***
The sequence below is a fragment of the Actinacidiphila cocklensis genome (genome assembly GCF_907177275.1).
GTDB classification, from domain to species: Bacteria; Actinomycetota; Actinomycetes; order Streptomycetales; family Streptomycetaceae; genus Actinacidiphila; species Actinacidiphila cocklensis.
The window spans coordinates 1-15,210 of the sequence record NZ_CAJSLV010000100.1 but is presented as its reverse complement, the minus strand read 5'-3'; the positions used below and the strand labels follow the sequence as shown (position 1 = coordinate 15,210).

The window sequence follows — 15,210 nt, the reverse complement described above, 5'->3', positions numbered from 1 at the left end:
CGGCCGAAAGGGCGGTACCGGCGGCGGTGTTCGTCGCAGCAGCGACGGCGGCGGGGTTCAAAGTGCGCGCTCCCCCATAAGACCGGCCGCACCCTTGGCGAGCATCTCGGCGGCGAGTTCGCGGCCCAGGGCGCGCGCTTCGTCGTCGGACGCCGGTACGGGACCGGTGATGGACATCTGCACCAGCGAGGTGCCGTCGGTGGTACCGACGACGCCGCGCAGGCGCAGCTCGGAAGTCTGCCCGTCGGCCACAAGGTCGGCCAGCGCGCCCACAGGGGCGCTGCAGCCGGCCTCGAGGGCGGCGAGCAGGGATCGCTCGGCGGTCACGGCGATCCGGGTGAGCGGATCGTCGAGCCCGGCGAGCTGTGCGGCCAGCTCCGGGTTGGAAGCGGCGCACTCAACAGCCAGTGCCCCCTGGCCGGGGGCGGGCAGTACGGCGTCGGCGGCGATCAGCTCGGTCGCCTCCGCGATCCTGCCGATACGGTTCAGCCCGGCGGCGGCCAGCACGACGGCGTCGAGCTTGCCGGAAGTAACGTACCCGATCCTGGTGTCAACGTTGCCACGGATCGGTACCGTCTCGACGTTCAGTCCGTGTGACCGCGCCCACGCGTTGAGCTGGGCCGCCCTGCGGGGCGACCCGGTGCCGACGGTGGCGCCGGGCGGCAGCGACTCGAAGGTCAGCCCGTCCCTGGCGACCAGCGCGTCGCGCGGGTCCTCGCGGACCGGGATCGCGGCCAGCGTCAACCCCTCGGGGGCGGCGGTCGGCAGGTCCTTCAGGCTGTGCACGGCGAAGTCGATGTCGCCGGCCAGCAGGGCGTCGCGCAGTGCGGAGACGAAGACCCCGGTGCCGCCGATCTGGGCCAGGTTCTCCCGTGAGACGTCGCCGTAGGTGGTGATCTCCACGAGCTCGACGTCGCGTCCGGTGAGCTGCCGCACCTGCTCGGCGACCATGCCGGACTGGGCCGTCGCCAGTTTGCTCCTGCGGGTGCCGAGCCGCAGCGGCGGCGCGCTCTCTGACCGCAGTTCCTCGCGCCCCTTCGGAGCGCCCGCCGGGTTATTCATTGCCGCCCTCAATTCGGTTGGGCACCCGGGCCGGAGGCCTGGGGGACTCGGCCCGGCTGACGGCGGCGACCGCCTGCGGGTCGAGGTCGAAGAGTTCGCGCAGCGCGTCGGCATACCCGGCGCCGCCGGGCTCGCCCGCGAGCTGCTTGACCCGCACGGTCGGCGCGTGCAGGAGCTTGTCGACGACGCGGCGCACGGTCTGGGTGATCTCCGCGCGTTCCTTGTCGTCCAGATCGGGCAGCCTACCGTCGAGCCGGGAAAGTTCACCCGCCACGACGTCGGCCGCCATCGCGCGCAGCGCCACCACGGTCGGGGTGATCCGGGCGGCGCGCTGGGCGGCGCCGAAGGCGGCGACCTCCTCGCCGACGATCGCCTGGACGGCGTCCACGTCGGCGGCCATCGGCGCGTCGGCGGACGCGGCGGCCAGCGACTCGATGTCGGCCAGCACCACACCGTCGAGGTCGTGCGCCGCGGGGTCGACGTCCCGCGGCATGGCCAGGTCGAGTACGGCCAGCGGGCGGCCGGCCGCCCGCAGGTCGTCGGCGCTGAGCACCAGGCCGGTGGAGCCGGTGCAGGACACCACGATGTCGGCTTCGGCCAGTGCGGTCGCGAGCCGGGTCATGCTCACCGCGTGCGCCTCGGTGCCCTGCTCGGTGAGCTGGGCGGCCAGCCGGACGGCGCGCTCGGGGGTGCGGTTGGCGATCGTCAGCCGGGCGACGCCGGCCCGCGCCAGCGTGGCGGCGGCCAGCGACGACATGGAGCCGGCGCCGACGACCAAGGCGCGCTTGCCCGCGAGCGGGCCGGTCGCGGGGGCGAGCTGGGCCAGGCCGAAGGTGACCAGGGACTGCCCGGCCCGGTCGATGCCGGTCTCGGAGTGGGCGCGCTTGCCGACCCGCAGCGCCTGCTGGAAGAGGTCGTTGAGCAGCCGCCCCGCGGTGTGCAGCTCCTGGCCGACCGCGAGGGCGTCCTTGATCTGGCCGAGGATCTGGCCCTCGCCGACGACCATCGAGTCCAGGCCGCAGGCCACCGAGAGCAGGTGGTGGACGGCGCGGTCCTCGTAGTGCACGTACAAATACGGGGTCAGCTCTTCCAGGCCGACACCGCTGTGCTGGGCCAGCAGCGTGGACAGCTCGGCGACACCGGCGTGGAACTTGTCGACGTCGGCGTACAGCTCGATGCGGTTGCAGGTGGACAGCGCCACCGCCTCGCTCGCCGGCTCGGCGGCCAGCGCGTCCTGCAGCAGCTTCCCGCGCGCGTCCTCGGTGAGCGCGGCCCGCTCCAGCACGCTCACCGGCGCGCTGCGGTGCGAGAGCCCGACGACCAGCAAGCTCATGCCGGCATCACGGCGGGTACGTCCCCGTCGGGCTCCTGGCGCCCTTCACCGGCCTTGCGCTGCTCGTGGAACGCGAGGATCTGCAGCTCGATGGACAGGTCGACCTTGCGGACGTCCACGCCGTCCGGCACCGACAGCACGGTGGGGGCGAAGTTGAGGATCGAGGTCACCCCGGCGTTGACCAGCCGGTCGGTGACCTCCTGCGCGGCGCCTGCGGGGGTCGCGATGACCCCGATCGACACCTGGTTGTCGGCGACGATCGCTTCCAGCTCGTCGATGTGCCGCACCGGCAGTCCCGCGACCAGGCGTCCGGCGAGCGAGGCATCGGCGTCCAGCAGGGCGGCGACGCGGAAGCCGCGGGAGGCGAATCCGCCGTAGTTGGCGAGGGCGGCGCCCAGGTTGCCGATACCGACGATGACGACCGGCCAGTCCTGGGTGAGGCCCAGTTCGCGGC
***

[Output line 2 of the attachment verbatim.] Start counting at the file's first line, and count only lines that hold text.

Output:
GTDB classification, from domain to species: Bacteria; Actinomycetota; Actinomycetes; order Streptomycetales; family Streptomycetaceae; genus Actinacidiphila; species Actinacidiphila cocklensis.